GENEVA — Mark Dybul, Executive Director of the Global Fund to Fight AIDS, Tuberculosis and Malaria announced today that Osamu Kunii, a global health expert who is known as an innovative manager, will head the organization's Strategy, Investment and Impact division.
As a senior manager at the Global Fund, Dr. Kunii will direct a staff of medical experts, strategists and planning staff, as well as specialists who measure the impact of Global Fund investments.
Dr. Kunii has more than 25 years of experience in global health and development, and a significant track record at developing strategies and building partnerships across disciplines. He is currently Chief of Child Survival and Development in UNICEF's Somalia Support Center, based in Nairobi, Kenya, where he leads an interdisciplinary team of experts on health, nutrition, water, sanitation and hygiene to reduce child mortality in Somalia, one of the world's most challenging places for conflict and drought.
"Osamu is a brilliant innovator," said Dr. Dybul, who began today as Executive Director of the Global Fund. "He has an incredible combination of technical knowledge, creativity, managerial skill, and experience at developing strategies and building partnerships. He makes the Global Fund even stronger."
Born and raised in Japan, Dr. Kunii earned a PhD in epidemiology at the University of Tokyo and a Master of Public Health at Harvard University. He has a medical degree from Jichi Medical University in Japan.
Dr. Kunii has extensive experience in developing global, regional and national level policy and strategy. He developed and planned a child survival strategy as senior advisor of health strategy at UNICEF headquarters in New York.
He also worked on UNICEF's pandemic influenza contingency plan in South Asia, and has been involved in drawing up national health plans and strategies for malaria, HIV, immunization, reproductive, maternal and child health in many countries.
Dr. Kunii also has a wide range of experience in planning, implementing and evaluating programs and projects for infectious diseases control, maternal and child health, primary health care, and health systems strengthening in many countries including Myanmar, Afghanistan, Brazil, Iraq, Occupied Palestinian Territory and Mozambique.
Dr. Kunii served as a professor of global health at Nagasaki University Research Institute of Tropical Medicine as well as Deputy Director of Center of International Collaborative Research, Nagasaki University, and led research projects at other institutes as well.
He has conducted and supervised research in infectious diseases outbreak and health consequences among people affected by the Indian Ocean Tsunami, malnutrition and respiratory problems among children in Kazakhstan, International Study of Asthma and Allergies in Childhood in Tibet, adverse health effects of traditional practices among Congolese refugee children in Tanzania, and others.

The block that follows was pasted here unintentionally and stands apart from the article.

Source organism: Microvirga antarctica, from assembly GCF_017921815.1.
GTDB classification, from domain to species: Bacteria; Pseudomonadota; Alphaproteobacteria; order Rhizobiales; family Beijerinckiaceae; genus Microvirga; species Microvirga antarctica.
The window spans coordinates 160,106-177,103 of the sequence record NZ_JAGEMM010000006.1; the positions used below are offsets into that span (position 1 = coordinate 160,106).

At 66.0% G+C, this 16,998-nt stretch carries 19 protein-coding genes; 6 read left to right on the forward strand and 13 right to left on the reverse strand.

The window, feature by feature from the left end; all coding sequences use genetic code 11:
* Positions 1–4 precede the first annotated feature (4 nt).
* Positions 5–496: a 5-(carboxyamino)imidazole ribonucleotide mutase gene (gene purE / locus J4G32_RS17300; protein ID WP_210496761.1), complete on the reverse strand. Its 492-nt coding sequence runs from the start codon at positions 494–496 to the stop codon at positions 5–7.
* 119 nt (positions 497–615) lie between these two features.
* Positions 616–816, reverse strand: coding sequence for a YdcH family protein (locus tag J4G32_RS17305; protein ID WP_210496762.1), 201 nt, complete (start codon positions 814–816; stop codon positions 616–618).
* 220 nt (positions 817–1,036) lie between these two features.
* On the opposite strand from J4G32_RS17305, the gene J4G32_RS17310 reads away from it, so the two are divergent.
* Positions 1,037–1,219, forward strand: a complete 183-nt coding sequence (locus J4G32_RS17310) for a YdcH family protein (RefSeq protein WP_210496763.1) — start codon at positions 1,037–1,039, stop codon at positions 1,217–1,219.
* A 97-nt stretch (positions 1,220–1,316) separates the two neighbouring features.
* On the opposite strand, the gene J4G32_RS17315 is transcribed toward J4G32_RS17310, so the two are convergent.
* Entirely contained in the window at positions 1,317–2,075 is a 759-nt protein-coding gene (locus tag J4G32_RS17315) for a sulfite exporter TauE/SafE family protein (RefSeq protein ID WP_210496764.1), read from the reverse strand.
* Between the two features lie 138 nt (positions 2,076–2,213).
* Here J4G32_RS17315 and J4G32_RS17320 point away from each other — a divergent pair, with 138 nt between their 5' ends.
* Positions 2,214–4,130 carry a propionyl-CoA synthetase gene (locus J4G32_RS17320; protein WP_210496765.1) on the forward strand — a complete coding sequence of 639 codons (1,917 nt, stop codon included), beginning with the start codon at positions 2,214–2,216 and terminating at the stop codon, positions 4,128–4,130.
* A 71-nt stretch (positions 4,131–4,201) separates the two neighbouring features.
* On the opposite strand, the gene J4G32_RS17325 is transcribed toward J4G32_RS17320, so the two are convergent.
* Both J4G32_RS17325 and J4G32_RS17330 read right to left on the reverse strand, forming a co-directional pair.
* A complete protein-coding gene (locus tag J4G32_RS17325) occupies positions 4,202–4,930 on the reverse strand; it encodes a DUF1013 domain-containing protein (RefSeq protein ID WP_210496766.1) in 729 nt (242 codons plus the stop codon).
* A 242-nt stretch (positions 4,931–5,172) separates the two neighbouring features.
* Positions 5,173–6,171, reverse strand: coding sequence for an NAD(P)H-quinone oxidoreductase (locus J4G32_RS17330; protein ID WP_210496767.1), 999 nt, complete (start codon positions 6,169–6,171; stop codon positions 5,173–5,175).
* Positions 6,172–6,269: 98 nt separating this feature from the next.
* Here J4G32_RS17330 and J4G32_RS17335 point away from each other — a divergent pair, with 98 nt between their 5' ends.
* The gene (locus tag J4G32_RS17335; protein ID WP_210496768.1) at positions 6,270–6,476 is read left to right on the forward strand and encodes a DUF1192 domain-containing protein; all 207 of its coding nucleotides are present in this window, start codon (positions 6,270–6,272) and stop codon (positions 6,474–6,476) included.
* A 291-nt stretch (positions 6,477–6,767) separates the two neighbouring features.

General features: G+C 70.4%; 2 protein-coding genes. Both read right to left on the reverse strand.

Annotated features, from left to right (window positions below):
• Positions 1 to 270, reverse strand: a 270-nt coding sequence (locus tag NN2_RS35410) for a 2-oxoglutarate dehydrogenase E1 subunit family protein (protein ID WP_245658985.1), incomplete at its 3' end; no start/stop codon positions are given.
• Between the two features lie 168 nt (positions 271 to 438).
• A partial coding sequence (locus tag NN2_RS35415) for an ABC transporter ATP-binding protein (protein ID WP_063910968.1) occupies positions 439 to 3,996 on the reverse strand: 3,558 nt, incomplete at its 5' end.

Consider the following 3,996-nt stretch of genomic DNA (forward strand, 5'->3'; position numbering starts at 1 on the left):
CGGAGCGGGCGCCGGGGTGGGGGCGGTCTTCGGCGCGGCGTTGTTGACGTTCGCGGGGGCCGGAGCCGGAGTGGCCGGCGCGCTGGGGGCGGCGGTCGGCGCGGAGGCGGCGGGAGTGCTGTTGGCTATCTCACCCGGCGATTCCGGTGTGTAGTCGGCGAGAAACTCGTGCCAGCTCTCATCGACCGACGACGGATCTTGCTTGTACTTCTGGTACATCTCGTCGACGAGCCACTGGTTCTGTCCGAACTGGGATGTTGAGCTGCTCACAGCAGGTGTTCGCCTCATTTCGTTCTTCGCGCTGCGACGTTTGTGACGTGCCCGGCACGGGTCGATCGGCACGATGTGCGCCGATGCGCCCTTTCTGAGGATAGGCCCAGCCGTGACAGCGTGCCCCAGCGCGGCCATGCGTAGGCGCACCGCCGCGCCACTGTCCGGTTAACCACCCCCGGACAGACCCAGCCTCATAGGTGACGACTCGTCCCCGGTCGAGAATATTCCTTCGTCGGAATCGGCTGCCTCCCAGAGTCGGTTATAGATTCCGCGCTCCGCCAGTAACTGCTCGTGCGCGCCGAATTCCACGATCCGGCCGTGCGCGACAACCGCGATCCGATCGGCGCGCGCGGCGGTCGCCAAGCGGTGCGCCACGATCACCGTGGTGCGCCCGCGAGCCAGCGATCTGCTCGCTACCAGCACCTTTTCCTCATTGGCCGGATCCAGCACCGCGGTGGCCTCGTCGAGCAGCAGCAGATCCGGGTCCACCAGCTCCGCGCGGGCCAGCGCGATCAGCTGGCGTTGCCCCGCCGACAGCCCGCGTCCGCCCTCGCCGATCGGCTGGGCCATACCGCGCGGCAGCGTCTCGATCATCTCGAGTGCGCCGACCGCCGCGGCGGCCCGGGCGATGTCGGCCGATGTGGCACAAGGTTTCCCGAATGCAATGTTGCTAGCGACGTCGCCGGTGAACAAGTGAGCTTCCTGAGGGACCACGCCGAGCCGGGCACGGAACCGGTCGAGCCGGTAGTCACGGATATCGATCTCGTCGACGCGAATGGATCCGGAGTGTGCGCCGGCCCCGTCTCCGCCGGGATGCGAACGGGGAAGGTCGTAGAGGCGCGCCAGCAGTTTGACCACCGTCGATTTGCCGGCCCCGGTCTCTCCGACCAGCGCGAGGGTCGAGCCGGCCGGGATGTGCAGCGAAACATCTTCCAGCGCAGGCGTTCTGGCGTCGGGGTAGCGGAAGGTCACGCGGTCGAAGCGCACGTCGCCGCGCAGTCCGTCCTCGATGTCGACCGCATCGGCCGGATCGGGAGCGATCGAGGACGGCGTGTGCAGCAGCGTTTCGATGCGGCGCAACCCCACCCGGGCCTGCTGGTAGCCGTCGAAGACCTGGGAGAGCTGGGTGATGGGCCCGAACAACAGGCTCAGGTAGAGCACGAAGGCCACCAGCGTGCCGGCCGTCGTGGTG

Earlier in his career, Dr. Kunii served as Deputy Director of Aid Planning Division and special policy advisor in the Ministry of Foreign Affairs of Japan to develop and implement the government's policy and strategy of official development assistance in the health sector.
He supervised the Okinawa Infectious Diseases Initiative announced at the 2000 G8 Okinawa Summit, when more than US$4 billion was contributed to the fight against HIV, malaria, tuberculosis and other infectious diseases in the world. Under this initiative, he assisted the Government of Japan and the Japan International Cooperation Agency in promoting partnerships with civil society, non-governmental organizations, the private sector, academia, United Nations agencies, and donors such as USAID and the UK's Department for International Development. He has also worked on global efforts to accelerate health-related Millennium Development Goals.
Throughout his career, Dr. Kunii has voluntarily served and advised countless non-governmental and non-profit organizations, public and community health organizations, and professional associations. He has also served on multiple advisory boards.
Immediately after the onset of the earthquake and tsunami in Japan in 2011, Dr. Kunii voluntarily worked for 2 months in the affected areas as the field manager for the emergency response by the Japan Committee for UNICEF and as a health advisor to the affected Miyagi Prefectural government.
When he was still a medical resident and clinician, he co-founded and helped lead the Association of Medical Doctors of Asia, currently the largest medical emergency relief non-governmental organization in Japan with branches in 29 countries and serving over 50 countries. He also founded a non-governmental organization called the Tochigi International Lifeline with his network of medical and legal experts, an insurance company, translators and other volunteers, through which many overseas workers in Japan coming from the developing countries were assisted in seeking and receiving medical and mental care when they had communication, financial and cultural problems.
Based on these achievements, Dr. Kunii was among those selected as an Outstanding Young Person, alongside the first Japanese female astronaut, by the Japan Junior Chamber in 1995.
Dr. Kunii is also known as a master of yoga, karaoke and dance.